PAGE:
In Part I of this article we discussed two simple methods to bring the physical principles of taiji (tai chi) and qigong practice to daily life. Here we complete our short list by suggesting two additional mental/spiritual, or mind/body/spirit integrative practices. If you’ve no interest in explication of the mental/spiritual practices suggested below you can jump to the end for a quick summary of all four reminders.

Awareness Practice

Awareness was number one in our list of the top 12 words to describe taiji, and we explained why in a follow-up article. Even when trying to limit Part I of this article to bringing physical principles of taiji practice to daily life we could not do so without also mentioning the heightened awareness and presence in the moment that is necessary to do so. In the second article linked above we wrote: “Awareness is both the path and goal. Everything hinges on awareness.”

Awareness is both the path and goal. Everything hinges on awareness.

And so awareness practice is of course central to bringing our taiji practice to daily life.

Contemplation and action—the application of meditation

Someone recently forwarded an article to me by Richard Rohr titled “Action and Contemplation Part I: Silence, the Great Teacher.”

Two lines from that article especially caught my eye:

“The opposite of contemplation is not action, it is reaction. We must wait for pure action, which proceeds from deep silence.”

Spot on. This is exactly the “application” of contemplation, or meditation, in daily life: becoming more aware of our thoughts and emotions, and maintaining inner silence, so we may choose to act as we wish, instead of reacting to every situation. Without this awareness we allow people or events to control us—we don’t use our minds, our minds use us. Keeping our mental balance in all situations, so that we may act as we wish, and not react without control or awareness, is the foundational application of our meditation practice.

Free will

There is an argument amongst philosophers, psychologists, neuroscientists, theologians, and physicists—do we have free will or are, ultimately, all things preordained? Here is a great little video summarizing physicists’ perspective on freewill, and a well-written multidisciplinary summary in Scientific American.

I cannot say definitively whether we determine or can predict our future actions, but experience has led me to believe one thing: by increasing awareness of our thoughts and emotions, and by increasing our philosophical understanding of the reality underlying human behavior, we can control how we feel about events, and therefore how we act. (Understanding the philosophical reality of human experience—those principles which are always true—and directly addressing the source of our troubled “monkey mind,” as opposed to “letting it go” or “sweeping it under the rug,” is the foundation of Dr. Yang’s WaQi meditation program.) This is free will: we can, with practice and understanding, choose how we feel about daily events. Ultimately we can choose to think and act in a way that leads to our own contentment and tranquility, or we can be upset and unhappy, allowing other people or events to dictate our emotions and behavior. This understanding of free will is, again, what Richard Rohr meant when he said “the opposite of contemplation is not action, it is reaction.” How we feel and act is our choice, but only if we develop awareness and understanding through our contemplation practice.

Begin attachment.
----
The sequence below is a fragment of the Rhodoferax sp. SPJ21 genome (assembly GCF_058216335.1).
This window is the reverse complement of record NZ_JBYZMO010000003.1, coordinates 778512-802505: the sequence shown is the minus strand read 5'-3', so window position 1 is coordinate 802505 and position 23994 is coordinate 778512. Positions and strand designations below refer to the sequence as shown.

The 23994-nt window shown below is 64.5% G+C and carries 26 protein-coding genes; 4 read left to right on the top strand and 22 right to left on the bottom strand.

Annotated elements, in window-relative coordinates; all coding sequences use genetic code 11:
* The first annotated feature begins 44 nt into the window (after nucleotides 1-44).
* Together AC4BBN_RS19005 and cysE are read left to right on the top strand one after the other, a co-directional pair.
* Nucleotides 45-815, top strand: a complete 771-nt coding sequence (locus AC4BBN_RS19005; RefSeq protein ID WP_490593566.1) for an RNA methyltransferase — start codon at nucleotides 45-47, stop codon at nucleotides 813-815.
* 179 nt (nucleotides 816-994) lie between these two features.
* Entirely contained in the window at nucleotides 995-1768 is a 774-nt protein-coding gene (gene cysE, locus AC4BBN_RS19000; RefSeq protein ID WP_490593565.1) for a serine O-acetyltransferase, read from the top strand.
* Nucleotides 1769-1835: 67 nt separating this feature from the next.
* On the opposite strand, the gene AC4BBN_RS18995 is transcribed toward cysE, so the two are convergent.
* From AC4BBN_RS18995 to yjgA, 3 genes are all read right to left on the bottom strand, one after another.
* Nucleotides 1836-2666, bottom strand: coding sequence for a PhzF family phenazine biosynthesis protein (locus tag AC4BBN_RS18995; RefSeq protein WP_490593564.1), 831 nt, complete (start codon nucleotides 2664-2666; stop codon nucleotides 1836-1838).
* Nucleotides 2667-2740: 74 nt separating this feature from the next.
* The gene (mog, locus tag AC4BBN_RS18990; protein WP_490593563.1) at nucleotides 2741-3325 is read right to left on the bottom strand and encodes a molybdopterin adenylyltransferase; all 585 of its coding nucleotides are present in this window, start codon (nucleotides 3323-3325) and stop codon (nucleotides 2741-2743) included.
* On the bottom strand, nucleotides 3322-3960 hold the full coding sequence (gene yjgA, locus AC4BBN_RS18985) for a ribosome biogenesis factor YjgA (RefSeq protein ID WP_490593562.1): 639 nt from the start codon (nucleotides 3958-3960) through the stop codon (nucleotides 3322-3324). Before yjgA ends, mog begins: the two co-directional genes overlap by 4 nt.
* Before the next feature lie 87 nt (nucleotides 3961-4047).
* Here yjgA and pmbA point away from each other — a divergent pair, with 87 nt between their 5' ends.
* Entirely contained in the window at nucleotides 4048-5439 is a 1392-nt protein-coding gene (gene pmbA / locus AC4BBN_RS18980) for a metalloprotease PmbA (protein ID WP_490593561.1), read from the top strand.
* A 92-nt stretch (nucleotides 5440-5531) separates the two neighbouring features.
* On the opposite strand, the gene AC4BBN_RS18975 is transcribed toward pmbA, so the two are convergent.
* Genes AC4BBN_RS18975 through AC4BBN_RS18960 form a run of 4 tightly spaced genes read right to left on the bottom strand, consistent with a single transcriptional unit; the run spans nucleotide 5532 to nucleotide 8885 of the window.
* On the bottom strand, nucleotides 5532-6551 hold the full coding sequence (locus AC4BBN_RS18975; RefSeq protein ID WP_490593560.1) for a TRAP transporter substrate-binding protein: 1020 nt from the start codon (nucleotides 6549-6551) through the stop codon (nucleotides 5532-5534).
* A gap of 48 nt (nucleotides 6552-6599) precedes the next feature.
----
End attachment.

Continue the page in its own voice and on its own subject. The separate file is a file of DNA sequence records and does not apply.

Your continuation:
Awareness as Daily Life Exercise

And so awareness is both the purpose of, and prerequisite for, contemplation. It is also the essential ingredient for understanding the philosophical reality of human experience and acting according to our will—with joy and tranquility. The foundational exercise for practical application of our meditation training is therefore this: simply to be aware of your thoughts and emotions, not to react, but to act according to your will.

That’s all you need to do. I say “all” a bit tongue in cheek, because although it is as simple as can be, it is not always easy and requires practice. In our article on meditation “The Foundation of the Foundation of the Foundation of Taiji” we suggested a simple contemplation for sitting meditation: to think “I am observing me. When “me” thinks, “I” is aware.” In any daily life event repeat “I am observing me” and be aware of your emotions and motivation.

Just as the simple reminder to relax your shoulders immediately brings back all of the physical principles instilled in taiji training, if you can remind yourself to be aware of your thoughts and emotions during daily life the remainder of your meditation/spiritual training will kick in automatically—commensurate of course with the depth and quality of your daily meditation practice.

. . . if you can remind yourself to be aware of your thoughts and emotions during daily life the remainder of your meditation/spiritual training will kick in automatically—commensurate of course with the depth and quality of your daily meditation practice.

In our article “Awareness” I included the poem “The Guest House” by the great Sufi poet Rumi. If you have not read that poem I highly recommend it. Rumi advises us to “welcome and entertain” all human emotions as visitors sent to teach us, and to:

“meet them at the door laughing and invite them in.”

This brilliant line, I would contend, conveys the essence of spiritual practice in daily life. First and foremost, be aware of your thoughts and emotions. Meet them at the door laughing, and welcome them. If you can learn to laugh at yourself, you will never be wanting for amusement. 🙂 There is no need to kick or judge oneself, as all emotions are to be appreciated as part and parcel of being human. Just be aware, and the rest of your daily meditation training will kick in.

I have found that this practice of awareness of one’s thoughts and emotions is not only enlightening, it is fun and truly makes life more joyous. Eventually, and again commensurate with the confidence, tranquility, and strength gained from the combined physical, mental, and spiritual modalities of taiji training, you will begin to play with and enjoy any life event, positive or negative. You will eventually “welcome and entertain” almost any interaction with others, and enjoy playing with the energy of any situation. This is playing push-hands with life, the practice of not losing our mental/emotional balance. As Chris Hoeflinger, a student here in Champaign said one day in class: “everything is a push.” All of life is an opportunity to practice. And the measure of your spiritual practice is one simple thing: happiness.